1. The amount of income tax credits and other income tax benefits recognized during the period, including the line item in the statement of operations and statement of cash flows in which it has been recognized
  2. The amount of investments and the line item in which the investments are recognized in the statement of financial position
  3. For investments accounted for using the proportional amortization method, the amount of investment amortization recognized as a component of income tax expense (benefit)
  4. For investments accounted for using the proportional amortization method, the amount of non-income-tax-related activity and other returns received that is recognized outside of income tax expense (benefit) and the line item in the statement of operations and statement of cash flows in which it has been recognized
  5. For investments accounted for using the proportional amortization method, significant modifications or events that resulted in a change in the nature of the investment or a change in the relationship with the underlying project.

In accordance with ASC 323-740-50-2, a reporting entity should also consider the following disclosures:
  • The amount of investment income or loss included in pretax income (for investments accounted for using the equity method)
  • Any commitments or contingent commitments (e.g., guarantees or commitments to provide additional capital contributions), including the amount of delayed equity contributions and the year(s) in which contingent commitments are expected to be paid
  • The amount and nature of impairment losses during the year resulting from the forfeiture or ineligibility of income tax credits or other circumstances (e.g., in a qualified affordable housing project investment, those impairment losses may be based on actual property-level foreclosures, loss of qualification due to occupancy levels, compliance issues with tax code provisions, or other issues)

In addition to the ongoing disclosure requirements discussed in this section, reporting entities must make disclosures regarding the transition to the new guidance in ASU 2023-02, consistent with ASC 250 on accounting changes and error changes, in the financial statements of both the interim period of the change and the fiscal year of the change.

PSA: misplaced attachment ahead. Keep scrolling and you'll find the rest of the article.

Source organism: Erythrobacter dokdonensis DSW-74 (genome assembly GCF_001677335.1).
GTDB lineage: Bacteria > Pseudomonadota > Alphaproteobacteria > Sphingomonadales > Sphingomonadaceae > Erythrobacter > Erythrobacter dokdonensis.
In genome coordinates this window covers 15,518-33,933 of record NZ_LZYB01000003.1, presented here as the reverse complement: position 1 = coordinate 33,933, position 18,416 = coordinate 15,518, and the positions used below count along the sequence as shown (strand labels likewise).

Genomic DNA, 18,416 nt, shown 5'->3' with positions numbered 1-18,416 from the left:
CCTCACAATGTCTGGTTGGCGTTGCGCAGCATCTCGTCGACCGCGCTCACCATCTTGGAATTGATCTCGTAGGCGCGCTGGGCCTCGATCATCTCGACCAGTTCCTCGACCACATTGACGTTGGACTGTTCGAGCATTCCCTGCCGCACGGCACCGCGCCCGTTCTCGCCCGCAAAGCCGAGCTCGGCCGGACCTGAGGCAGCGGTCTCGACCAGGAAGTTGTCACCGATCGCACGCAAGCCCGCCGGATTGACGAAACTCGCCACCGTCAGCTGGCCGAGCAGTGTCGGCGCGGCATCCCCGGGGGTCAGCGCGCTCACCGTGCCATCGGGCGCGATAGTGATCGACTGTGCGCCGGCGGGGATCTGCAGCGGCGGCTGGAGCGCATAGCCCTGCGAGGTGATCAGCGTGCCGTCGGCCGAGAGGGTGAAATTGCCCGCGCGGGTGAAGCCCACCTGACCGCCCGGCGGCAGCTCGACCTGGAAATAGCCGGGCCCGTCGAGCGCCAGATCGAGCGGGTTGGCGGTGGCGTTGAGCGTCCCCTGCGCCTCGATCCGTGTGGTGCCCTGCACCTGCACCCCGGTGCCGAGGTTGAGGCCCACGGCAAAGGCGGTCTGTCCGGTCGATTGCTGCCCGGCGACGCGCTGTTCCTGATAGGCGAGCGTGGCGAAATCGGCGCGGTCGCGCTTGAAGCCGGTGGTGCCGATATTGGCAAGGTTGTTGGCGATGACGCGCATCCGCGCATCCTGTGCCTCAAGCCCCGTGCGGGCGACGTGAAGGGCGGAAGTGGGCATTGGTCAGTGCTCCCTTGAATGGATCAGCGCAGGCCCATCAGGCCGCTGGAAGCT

See ASC 323-740-50 for disclosure considerations prior to the adoption of ASU 2023-02.

16.5.5 Additional income tax disclosures for SEC registrants

S-X 4-08(h) requires certain additional disclosures that are not specifically required by ASC 740. They include:
  • Identifying the components of income (loss) before tax expense (benefit) as either foreign or domestic
  • Separately stating for each major component of income tax expense (i.e., current and deferred) the amounts applicable to US federal income taxes, foreign income taxes, and other income taxes

These disclosure requirements apply not only to continuing operations, but also to total pretax income and total tax expense. However, question 7 of SAB Topic 6.I., Accounting Series Release 149—Improved Disclosure Of Income Tax Expense, indicates that “overall” disclosures of the components of total income tax expense (i.e., current versus deferred, and US federal versus foreign versus other) are acceptable. In other words, it is not necessary to make such disclosures separately with respect to each of the different categories (continuing operations, discontinued operations, other comprehensive income, etc.) in which income tax expense is reported.
In addition, SAB Topic 11.C, Tax Holidays (codified in ASC 740-10-S99-2), requires disclosure of tax holidays from income taxes that the reporting entity has been granted for a specified period. The disclosure should include the aggregate dollar and per-share effects of the tax holiday, and briefly describe the facts and circumstances, including the date on which the special tax status will terminate.